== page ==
Supporting minority businesses IS community redevelopment
By John Petit, managing attorney
Traditional legal aid work is reactionary to people’s legal problems. And often, that work is just a bandaid over larger, systemic issues that put people in positions that make life more difficult than it needs to be.
This problem with this approach in poverty law is that there aren’t enough of us to go around. And oftentimes, people don’t even realize that the barriers in their lives have legal solutions.
Take entrepreneurship as an example.
On its face, there shouldn’t be any difference between, say, a white person and a Black person wanting to start a business. If someone wants to be productive in their community, it shouldn’t matter the color of their skin.
But we know that the roots of racism run deep, and the effects of historical racism continue to create barriers for minorities today.
People who want to start a business generally need some type of working capital. But for many generations, we (as a country) made it difficult for people of color to own property, which has made the passing down of generational wealth less for minorities. Their parents and grandparents didn’t have access to build wealth in the way that white parents and grandparents did. This is just one way that working capital gets passed down, that not everyone has access to.
We can also look at historical discrimination in employment, which made it more difficult for Black and Brown workers to earn the same wages, be banked, and get access to reasonable and fair credit. The result is poor (or nonexistent) credit scores, which makes them more likely to turn to predatory lending products. And because they’re predatory, the terms are harsher and the failure rates higher. That has a steamroller effect, where your credit gets worse and worse, and your options keep getting worse and worse.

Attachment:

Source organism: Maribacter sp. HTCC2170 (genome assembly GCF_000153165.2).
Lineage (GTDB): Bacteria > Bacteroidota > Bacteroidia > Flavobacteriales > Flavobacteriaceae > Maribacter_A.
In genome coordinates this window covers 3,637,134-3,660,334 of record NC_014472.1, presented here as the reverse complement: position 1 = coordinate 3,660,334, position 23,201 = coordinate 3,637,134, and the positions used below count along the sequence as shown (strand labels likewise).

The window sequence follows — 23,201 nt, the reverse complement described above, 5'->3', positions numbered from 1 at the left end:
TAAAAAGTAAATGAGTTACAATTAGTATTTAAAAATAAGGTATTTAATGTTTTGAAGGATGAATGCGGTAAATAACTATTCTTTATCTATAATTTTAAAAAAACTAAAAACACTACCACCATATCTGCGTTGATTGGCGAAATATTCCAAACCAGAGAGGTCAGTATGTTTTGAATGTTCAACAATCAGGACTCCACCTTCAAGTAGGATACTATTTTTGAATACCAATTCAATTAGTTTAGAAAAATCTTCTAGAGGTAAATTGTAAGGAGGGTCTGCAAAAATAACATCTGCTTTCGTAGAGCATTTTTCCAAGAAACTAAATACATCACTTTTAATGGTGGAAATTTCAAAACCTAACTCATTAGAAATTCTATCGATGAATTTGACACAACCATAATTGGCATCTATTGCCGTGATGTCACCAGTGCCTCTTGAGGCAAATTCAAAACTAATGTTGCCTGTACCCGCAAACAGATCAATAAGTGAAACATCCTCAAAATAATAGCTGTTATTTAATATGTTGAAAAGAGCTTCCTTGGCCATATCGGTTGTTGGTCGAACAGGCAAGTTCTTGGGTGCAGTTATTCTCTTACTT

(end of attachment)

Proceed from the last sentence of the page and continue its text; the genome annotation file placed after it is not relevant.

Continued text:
Many of these policies are not in place or practice today, but they have had the effect of creating generational imbalances in wealth and access to wealth and disproportionately spreading poverty like a disease, faster among people of color. And it’s critical to understand this history and these systems in order to rebuild the communities they have decimated by them.
This history is commonly called “disinvestment'.” But we have another word for it: underestimated.
When our team goes out into low-income neighborhoods, we see passion and ideas, people who really want to make a change, to better themselves and their community. But history is stacked against them, and they’ve been underestimated by systems they have no control over or input in.
So, why does a group of lawyers care about business development in minority communities?
Because it’s both a cause and an effect of generational poverty, and a key solution to breaking the cycle.
With Legal Aid’s community redevelopment work, we have the opportunity to serve as attorneys not only reactively, but proactively so that we’re doing more than just applying bandages to social problems we can’t fix. We can help think through solutions, empower people so they don’t run into common pitfalls and traps, and be a resource in helping them realize their goals.
Through community lawyering, we can lift up neighborhoods that have been historically and intentionally kept in poverty.
This article is part of Legal Aid’s “Big Ideas” series.